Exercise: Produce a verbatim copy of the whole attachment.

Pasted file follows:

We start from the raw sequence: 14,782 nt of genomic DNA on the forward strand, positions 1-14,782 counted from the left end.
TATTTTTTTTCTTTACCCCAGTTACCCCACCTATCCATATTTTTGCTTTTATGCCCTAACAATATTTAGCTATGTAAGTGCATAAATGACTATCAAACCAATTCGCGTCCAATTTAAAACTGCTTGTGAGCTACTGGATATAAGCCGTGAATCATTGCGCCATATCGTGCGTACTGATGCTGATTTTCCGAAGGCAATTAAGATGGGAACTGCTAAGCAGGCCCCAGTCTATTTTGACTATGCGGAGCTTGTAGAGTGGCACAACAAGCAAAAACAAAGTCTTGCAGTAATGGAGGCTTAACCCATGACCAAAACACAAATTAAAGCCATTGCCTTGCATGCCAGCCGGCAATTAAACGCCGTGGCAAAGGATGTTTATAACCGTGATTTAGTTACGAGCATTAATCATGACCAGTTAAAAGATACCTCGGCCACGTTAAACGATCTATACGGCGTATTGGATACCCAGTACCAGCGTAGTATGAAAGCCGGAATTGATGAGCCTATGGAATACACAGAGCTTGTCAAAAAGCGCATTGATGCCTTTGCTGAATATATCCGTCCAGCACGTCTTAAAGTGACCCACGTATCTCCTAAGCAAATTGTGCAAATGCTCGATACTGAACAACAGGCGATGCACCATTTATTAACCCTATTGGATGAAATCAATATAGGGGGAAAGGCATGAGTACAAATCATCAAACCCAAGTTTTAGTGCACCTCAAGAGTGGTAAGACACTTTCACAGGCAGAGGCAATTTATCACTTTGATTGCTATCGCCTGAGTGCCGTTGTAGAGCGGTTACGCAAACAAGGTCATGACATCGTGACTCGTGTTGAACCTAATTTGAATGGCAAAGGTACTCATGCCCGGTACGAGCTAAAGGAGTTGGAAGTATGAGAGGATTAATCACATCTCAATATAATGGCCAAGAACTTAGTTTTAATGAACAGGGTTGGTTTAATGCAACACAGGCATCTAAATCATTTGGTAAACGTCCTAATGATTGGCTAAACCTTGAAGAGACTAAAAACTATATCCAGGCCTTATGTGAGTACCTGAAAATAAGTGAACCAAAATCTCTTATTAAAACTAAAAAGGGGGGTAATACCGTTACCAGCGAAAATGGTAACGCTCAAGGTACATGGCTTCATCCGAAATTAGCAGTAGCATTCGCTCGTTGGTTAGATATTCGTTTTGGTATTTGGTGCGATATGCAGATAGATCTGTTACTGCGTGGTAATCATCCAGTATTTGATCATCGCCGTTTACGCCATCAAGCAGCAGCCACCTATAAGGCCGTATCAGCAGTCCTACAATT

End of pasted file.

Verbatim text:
We start from the raw sequence: 14,782 nt of genomic DNA on the forward strand, positions 1-14,782 counted from the left end.
TATTTTTTTTCTTTACCCCAGTTACCCCACCTATCCATATTTTTGCTTTTATGCCCTAACAATATTTAGCTATGTAAGTGCATAAATGACTATCAAACCAATTCGCGTCCAATTTAAAACTGCTTGTGAGCTACTGGATATAAGCCGTGAATCATTGCGCCATATCGTGCGTACTGATGCTGATTTTCCGAAGGCAATTAAGATGGGAACTGCTAAGCAGGCCCCAGTCTATTTTGACTATGCGGAGCTTGTAGAGTGGCACAACAAGCAAAAACAAAGTCTTGCAGTAATGGAGGCTTAACCCATGACCAAAACACAAATTAAAGCCATTGCCTTGCATGCCAGCCGGCAATTAAACGCCGTGGCAAAGGATGTTTATAACCGTGATTTAGTTACGAGCATTAATCATGACCAGTTAAAAGATACCTCGGCCACGTTAAACGATCTATACGGCGTATTGGATACCCAGTACCAGCGTAGTATGAAAGCCGGAATTGATGAGCCTATGGAATACACAGAGCTTGTCAAAAAGCGCATTGATGCCTTTGCTGAATATATCCGTCCAGCACGTCTTAAAGTGACCCACGTATCTCCTAAGCAAATTGTGCAAATGCTCGATACTGAACAACAGGCGATGCACCATTTATTAACCCTATTGGATGAAATCAATATAGGGGGAAAGGCATGAGTACAAATCATCAAACCCAAGTTTTAGTGCACCTCAAGAGTGGTAAGACACTTTCACAGGCAGAGGCAATTTATCACTTTGATTGCTATCGCCTGAGTGCCGTTGTAGAGCGGTTACGCAAACAAGGTCATGACATCGTGACTCGTGTTGAACCTAATTTGAATGGCAAAGGTACTCATGCCCGGTACGAGCTAAAGGAGTTGGAAGTATGAGAGGATTAATCACATCTCAATATAATGGCCAAGAACTTAGTTTTAATGAACAGGGTTGGTTTAATGCAACACAGGCATCTAAATCATTTGGTAAACGTCCTAATGATTGGCTAAACCTTGAAGAGACTAAAAACTATATCCAGGCCTTATGTGAGTACCTGAAAATAAGTGAACCAAAATCTCTTATTAAAACTAAAAAGGGGGGTAATACCGTTACCAGCGAAAATGGTAACGCTCAAGGTACATGGCTTCATCCGAAATTAGCAGTAGCATTCGCTCGTTGGTTAGATATTCGTTTTGGTATTTGGTGCGATATGCAGATAGATCTGTTACTGCGTGGTAATCATCCAGTATTTGATCATCGCCGTTTACGCCATCAAGCAGCAGCCACCTATAAGGCCGTATCAGCAGTCCTACAATT